3. Where the shareholder or employee uses the aircraft primarily for personal purposes relative to the aircraft's total use during the calendar year ("primary purpose test")Footnote 7, either alone, or in combination with other persons not dealing at arm's length, the value of the taxable benefit is equal to the personal use portion of the aircraft's operating costs plus an imputed available-for-use amount.

Scenario 1

Where a shareholder or employee takes a flight on an aircraft that is owned or leased by a corporation or an employer during the year such that there is a clear business purpose for both the flight and their presence on the flight, generally there is no taxable benefit to the shareholder or employee. Where another shareholder or employee takes the same flight for personal reasons, and is not subject to the primary purpose test (scenario 3 below), that shareholder or employee is considered to have received a taxable benefit equal to the price of the highest priced ticket to the destination, and back to the home location if applicable.

The purpose of the shareholder or employee taking the flight is a question of fact. Where, based on the facts and circumstances of the case, the business purpose of the shareholder or employee taking the flight is ancillary to a personal purpose such as an extended vacation, the purpose of the flight may be considered personal in nature and subject to the computation in scenario 2. Separate flights to other destinations for personal purposes that are taken around a business purpose flight will be included in the computation of the taxable benefit in scenario 2.

Where the shareholder or employee is accompanied by a family member(s) or friend(s) on the flight, the CRA will generally take the position that the purpose of their taking the flight is personal. An example of this scenario could include a senior executive travelling to Europe for a professional conference with his or her spouse and children. To the extent that it could be demonstrated unequivocally that the family member(s) or friend(s) is taking the flight solely for business purposes, then there is no additional taxable benefit. Where this cannot be demonstrated, the shareholder or employee will be considered to have received a taxable benefit equal to the highest priced ticket for each family member or friend on the flight. The value of these taxable benefits will be included in the income of the shareholder or employee, unless the family member or friend is also a shareholder or employee, in which case the value of the taxable benefits will be included in the income of the family member or friend.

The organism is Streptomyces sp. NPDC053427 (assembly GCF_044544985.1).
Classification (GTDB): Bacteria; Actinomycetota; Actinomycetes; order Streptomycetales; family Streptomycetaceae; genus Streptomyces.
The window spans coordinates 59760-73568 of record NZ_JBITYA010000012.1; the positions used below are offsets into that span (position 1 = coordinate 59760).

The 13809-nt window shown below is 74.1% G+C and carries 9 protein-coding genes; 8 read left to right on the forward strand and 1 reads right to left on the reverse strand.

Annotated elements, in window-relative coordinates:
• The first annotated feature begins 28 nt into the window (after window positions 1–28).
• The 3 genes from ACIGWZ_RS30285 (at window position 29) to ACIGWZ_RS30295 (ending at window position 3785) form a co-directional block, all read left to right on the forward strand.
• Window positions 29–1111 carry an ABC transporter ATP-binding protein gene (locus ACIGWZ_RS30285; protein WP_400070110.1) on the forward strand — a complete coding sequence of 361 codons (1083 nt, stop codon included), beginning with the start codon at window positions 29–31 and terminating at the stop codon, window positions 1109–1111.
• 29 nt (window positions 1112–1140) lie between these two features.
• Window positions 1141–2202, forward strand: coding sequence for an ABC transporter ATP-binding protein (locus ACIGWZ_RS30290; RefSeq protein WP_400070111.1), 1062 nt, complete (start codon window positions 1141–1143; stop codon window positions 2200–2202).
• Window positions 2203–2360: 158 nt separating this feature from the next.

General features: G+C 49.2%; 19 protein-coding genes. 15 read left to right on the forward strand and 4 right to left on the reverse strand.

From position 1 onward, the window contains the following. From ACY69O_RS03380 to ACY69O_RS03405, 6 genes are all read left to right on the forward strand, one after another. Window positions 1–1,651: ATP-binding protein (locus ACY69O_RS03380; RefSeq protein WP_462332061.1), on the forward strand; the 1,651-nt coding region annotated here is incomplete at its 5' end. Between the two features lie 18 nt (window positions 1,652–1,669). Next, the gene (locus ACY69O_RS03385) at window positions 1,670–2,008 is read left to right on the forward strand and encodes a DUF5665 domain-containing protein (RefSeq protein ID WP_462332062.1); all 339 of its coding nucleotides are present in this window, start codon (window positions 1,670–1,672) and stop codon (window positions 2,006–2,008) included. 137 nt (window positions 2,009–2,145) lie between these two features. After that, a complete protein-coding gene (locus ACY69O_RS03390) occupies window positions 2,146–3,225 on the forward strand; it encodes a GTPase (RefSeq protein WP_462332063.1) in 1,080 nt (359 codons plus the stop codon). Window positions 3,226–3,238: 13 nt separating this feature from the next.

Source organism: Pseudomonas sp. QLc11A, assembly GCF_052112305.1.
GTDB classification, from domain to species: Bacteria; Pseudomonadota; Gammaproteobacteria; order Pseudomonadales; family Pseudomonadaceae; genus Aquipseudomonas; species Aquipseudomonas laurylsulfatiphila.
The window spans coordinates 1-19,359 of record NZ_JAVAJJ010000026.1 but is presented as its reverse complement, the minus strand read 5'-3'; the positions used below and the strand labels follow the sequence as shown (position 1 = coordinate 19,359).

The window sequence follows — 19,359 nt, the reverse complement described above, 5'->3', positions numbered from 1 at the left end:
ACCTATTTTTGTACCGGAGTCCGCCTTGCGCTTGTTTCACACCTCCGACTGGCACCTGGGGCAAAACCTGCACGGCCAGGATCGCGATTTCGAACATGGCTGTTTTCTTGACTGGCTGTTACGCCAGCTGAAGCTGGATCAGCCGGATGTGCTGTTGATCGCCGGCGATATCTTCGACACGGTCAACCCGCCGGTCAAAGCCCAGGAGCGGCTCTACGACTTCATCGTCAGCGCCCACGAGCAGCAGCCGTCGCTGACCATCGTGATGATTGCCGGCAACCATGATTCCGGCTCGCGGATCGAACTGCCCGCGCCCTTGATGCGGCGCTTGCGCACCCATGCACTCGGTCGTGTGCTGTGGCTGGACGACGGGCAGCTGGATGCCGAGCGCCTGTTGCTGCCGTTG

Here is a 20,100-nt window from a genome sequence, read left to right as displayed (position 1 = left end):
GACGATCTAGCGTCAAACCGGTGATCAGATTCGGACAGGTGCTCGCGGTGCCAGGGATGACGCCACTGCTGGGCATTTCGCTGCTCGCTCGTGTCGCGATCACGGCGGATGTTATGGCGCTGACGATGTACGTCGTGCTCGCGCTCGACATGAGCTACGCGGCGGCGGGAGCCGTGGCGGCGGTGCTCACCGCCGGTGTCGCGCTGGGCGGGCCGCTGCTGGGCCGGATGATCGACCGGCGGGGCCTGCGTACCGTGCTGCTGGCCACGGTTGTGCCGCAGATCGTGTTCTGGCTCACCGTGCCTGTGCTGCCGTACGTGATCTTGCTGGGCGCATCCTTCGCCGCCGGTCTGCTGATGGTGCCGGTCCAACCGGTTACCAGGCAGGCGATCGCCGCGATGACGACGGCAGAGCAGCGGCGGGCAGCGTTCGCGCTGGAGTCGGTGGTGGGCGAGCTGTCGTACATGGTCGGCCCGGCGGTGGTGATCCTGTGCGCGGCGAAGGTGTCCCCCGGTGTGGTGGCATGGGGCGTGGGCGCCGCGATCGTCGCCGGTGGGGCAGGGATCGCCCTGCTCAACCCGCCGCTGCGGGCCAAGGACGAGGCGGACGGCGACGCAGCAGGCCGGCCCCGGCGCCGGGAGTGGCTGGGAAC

Scenario 2

Where a shareholder or employee takes a flight on an aircraft that is owned or leased by a corporation or employer during the year and there is no business purpose to the flight, and the shareholder or employee is not subject to the primary purpose test (scenario 3 below), the shareholder or employee will be considered to have received a taxable benefit equal to the price of a charter of an equivalent aircraft for an equivalent flight that is readily quoted and available on the open market. For example, an executive takes the employer aircraft to Europe for vacation purposes.

The open market charter price would include the price to travel to the destination, the price to travel back to the originating location, any incremental fees or charges for the layover period and additional services provided during the flight. The charter price would also include what is referred to as a "dead head" flight if the aircraft is required to be returned to its home location for a period of time before returning to pick up the passengers of the original flight.

Generally, there is an open charter aircraft market and the value of the benefit can be reasonably estimated based on the quoted prices available in the market place. The value of the taxable benefit arising under this scenario where there is no business purpose to the flight will be included in income of the shareholder or employee on the flight. If there is more than one shareholder and/or employee on the flight, then the charter price will be split amongst those shareholders and/or employees. The allocation amongst the shareholders and employees on the flight should be reasonable in the circumstances, and may take into consideration the relative number of family members and friends who took the flight. In the case where:

  • an employee takes a flight for personal purposes on an aircraft that is owned or leased by the employer
  • the taxable benefit was conferred on account of employment and
  • an open market charter is not a viable option based on the unique circumstances of the flight, for example there are demonstrable bona fide security concerns for the employee

the taxable benefit will be computed pursuant to scenario 1 for that particular flight. These types of cases must be referred to Employer Compliance Audit for review prior to making any final determination.

Scenario 3

Where a corporation or employer provides an aircraft to a shareholder or an employee for personal use, and the shareholder or employee uses the aircraft primarily for personal purposes relative to the aircraft's total use during the calendar year, either alone or in combination with other persons not dealing at arm's length, the shareholder or employee will be considered to have received a taxable benefit equal to his or her personal use portion of the aircraft's operating costs plus an available-for-use amount.

Under this scenario, the shareholder or employee is considered to have received an economic benefit or advantage from having access to or control over the aircraft. All of the relevant facts and circumstances will be taken into consideration, including any shareholder or employee agreements, in the determination of whether the shareholder or employee had access to or control over the aircraft, and the incremental economic advantage derived from such use, as it relates to the shareholder or employee's personal use and enjoyment of the asset.